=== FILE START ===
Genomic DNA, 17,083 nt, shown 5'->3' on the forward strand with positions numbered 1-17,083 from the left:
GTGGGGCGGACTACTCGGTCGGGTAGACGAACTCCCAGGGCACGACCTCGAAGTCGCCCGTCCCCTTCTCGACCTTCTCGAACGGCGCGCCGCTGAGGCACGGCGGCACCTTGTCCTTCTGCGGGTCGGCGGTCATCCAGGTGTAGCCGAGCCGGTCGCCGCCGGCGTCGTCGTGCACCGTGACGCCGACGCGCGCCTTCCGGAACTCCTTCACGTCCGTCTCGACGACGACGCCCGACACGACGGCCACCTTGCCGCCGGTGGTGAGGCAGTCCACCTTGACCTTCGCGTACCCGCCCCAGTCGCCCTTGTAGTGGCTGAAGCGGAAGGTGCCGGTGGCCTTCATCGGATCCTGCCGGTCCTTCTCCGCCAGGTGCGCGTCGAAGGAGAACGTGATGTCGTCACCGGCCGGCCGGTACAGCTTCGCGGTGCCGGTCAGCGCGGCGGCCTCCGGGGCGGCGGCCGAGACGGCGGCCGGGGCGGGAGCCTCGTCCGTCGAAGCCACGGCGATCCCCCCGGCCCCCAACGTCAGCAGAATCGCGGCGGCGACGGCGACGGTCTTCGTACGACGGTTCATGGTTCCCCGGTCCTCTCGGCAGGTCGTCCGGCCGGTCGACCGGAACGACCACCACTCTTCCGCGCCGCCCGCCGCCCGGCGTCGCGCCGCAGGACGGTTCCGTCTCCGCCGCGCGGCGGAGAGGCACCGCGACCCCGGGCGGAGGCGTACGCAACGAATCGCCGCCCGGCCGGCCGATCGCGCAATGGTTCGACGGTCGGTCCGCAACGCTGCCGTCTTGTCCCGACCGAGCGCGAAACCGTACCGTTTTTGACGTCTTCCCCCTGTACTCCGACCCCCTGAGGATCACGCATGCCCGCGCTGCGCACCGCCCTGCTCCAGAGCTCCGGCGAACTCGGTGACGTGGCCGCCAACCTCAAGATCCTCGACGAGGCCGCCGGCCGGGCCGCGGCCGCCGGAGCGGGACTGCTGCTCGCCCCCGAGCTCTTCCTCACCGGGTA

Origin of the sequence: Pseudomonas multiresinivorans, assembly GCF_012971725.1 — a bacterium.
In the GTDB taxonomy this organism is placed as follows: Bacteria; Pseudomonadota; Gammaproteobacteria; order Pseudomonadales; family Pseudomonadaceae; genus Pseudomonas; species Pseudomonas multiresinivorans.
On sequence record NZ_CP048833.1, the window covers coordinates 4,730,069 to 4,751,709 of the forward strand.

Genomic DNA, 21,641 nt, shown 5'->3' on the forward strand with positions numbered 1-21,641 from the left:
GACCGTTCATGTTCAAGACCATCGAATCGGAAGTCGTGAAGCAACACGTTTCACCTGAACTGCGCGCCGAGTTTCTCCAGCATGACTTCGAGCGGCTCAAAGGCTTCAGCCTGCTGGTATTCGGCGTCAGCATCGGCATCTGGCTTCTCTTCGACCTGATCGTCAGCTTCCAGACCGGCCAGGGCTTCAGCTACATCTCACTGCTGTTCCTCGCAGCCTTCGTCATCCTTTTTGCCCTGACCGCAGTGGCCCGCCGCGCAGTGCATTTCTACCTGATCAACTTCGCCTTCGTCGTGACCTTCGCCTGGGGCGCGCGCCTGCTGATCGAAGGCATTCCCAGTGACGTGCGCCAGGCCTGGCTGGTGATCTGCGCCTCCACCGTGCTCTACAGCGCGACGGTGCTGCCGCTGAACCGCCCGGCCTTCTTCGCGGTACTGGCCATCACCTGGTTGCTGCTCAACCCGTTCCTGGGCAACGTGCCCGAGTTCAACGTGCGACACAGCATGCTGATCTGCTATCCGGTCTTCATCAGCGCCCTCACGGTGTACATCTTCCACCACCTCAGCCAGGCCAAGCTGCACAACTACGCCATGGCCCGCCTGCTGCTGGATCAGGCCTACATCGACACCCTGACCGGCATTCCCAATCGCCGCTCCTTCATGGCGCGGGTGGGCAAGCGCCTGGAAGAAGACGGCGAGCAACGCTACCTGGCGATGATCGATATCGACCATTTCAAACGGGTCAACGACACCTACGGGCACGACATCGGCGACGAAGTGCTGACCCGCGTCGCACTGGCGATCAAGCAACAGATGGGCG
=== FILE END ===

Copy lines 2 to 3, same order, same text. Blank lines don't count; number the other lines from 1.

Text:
GTGGGGCGGACTACTCGGTCGGGTAGACGAACTCCCAGGGCACGACCTCGAAGTCGCCCGTCCCCTTCTCGACCTTCTCGAACGGCGCGCCGCTGAGGCACGGCGGCACCTTGTCCTTCTGCGGGTCGGCGGTCATCCAGGTGTAGCCGAGCCGGTCGCCGCCGGCGTCGTCGTGCACCGTGACGCCGACGCGCGCCTTCCGGAACTCCTTCACGTCCGTCTCGACGACGACGCCCGACACGACGGCCACCTTGCCGCCGGTGGTGAGGCAGTCCACCTTGACCTTCGCGTACCCGCCCCAGTCGCCCTTGTAGTGGCTGAAGCGGAAGGTGCCGGTGGCCTTCATCGGATCCTGCCGGTCCTTCTCCGCCAGGTGCGCGTCGAAGGAGAACGTGATGTCGTCACCGGCCGGCCGGTACAGCTTCGCGGTGCCGGTCAGCGCGGCGGCCTCCGGGGCGGCGGCCGAGACGGCGGCCGGGGCGGGAGCCTCGTCCGTCGAAGCCACGGCGATCCCCCCGGCCCCCAACGTCAGCAGAATCGCGGCGGCGACGGCGACGGTCTTCGTACGACGGTTCATGGTTCCCCGGTCCTCTCGGCAGGTCGTCCGGCCGGTCGACCGGAACGACCACCACTCTTCCGCGCCGCCCGCCGCCCGGCGTCGCGCCGCAGGACGGTTCCGTCTCCGCCGCGCGGCGGAGAGGCACCGCGACCCCGGGCGGAGGCGTACGCAACGAATCGCCGCCCGGCCGGCCGATCGCGCAATGGTTCGACGGTCGGTCCGCAACGCTGCCGTCTTGTCCCGACCGAGCGCGAAACCGTACCGTTTTTGACGTCTTCCCCCTGTACTCCGACCCCCTGAGGATCACGCATGCCCGCGCTGCGCACCGCCCTGCTCCAGAGCTCCGGCGAACTCGGTGACGTGGCCGCCAACCTCAAGATCCTCGACGAGGCCGCCGGCCGGGCCGCGGCCGCCGGAGCGGGACTGCTGCTCGCCCCCGAGCTCTTCCTCACCGGGTA

Origin of the sequence: Pseudomonas multiresinivorans, assembly GCF_012971725.1 — a bacterium.